The Secret Scribbler Book Summary and Study Guide

Detailed plot synopsis reviews of The Secret Scribbler

Clumsy Grace Penworth is an impossible young lady. She can't sing, she doesn't play the piano, and can't embroider or paint. In fact, she has none of the accomplishments required of a young Regency lady. All she can do is write critical essays, and when she is sent off to London to find a husband, she means to use the chance to meet with her publisher.
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A chance collision between her carriage and a curricle belonging to the Duke of Standen brings her into close contact with the Duke, and both are affected by the meeting. Grace is invited for a visit to the Duke's estate as the guest of his grandmother, and is followed there by her publisher who proposes marriage to her. When she turns him down, he begins a smear campaign against her, that incidentally results in increased sales of her book of essays. When she is accused of treason, the Duke proposes marriage to her, to protect her. After a hasty marriage, she is arrested at their wedding breakfast, and taken to the Tower of London to await trial. It is then up to the Duke's lawyers to try to extricate her from this trouble so she can live happily ever after with her husband.
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Chapter Analysis of The Secret Scribbler

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Plot & Themes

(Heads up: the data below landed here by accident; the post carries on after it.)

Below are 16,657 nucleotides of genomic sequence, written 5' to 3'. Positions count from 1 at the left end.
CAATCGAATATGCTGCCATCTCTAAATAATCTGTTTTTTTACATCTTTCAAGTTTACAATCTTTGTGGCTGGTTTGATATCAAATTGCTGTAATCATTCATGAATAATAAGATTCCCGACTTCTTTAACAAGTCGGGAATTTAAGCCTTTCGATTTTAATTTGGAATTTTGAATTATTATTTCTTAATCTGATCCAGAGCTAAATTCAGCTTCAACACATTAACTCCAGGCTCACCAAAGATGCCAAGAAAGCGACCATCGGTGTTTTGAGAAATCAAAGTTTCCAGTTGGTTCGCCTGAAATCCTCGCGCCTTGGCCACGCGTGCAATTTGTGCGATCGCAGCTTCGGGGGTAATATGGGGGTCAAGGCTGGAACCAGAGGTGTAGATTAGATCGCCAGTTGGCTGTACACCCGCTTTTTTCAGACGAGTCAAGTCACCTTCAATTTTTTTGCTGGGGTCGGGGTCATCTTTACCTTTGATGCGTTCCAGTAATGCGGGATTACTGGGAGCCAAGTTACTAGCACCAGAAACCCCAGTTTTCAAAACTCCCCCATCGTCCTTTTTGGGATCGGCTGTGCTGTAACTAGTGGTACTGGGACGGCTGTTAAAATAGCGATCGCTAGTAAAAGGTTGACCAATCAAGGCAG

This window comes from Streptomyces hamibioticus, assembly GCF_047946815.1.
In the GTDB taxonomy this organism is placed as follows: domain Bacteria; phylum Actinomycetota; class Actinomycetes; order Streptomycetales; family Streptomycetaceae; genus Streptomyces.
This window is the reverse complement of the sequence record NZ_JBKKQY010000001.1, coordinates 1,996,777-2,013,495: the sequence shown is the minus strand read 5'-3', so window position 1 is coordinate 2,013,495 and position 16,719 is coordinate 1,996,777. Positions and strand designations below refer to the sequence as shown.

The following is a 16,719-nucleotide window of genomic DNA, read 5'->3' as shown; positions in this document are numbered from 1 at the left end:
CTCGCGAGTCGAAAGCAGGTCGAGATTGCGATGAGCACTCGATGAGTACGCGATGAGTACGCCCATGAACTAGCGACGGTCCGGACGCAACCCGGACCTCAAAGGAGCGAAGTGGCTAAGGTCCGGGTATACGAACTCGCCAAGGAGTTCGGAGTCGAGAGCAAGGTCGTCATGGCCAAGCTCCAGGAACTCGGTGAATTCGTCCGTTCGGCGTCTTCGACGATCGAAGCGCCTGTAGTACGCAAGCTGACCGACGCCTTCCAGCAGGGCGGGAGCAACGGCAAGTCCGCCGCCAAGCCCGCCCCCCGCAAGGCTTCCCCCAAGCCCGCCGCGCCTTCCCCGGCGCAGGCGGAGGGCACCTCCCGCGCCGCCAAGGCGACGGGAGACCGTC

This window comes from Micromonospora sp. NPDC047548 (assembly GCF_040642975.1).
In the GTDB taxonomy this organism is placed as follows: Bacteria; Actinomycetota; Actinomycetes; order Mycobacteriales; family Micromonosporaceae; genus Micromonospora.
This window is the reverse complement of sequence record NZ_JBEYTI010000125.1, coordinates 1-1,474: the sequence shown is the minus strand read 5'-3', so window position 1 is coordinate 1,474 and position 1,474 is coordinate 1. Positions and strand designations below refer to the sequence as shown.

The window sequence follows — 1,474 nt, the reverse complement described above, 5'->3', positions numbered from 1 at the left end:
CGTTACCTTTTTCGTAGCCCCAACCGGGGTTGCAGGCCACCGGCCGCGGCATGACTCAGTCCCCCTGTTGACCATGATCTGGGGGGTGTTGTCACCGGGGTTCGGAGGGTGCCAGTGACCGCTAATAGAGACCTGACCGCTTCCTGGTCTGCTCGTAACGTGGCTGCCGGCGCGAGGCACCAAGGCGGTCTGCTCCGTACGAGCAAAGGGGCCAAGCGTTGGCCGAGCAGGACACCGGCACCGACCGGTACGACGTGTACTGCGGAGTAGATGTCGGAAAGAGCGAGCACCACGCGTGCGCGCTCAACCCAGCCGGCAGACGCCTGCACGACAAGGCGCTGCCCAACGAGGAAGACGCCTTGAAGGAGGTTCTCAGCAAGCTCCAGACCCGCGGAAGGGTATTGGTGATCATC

Time/era of story    -   Regency era Marriage/Married    -   Yes Marriage subplot:    -   marriage of convenience spurring real love Action/suspense subplot?    -   Yes Action:    -   chased by authorities/family If one lover chases another...    -   he chases after her

Main Male Character

Profession/status:    -   Prince/Nobleman/King Age/status:    -   20's-30's

Main Female Character

   -   20's-30's


Europe    -   Yes European country:    -   England/UK City?    -   Yes City:    -   London Misc setting    -   prison

Writing Style

What % of story is romance related?    -   70% Weird Victorian/Shakespearean English?    -   Yes Focus of story    -   equally on him and her How much dialog    -   roughly even amounts of descript and dialog

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Cynthia Richey Books Note: the views expressed here are only those of the reviewer(s).
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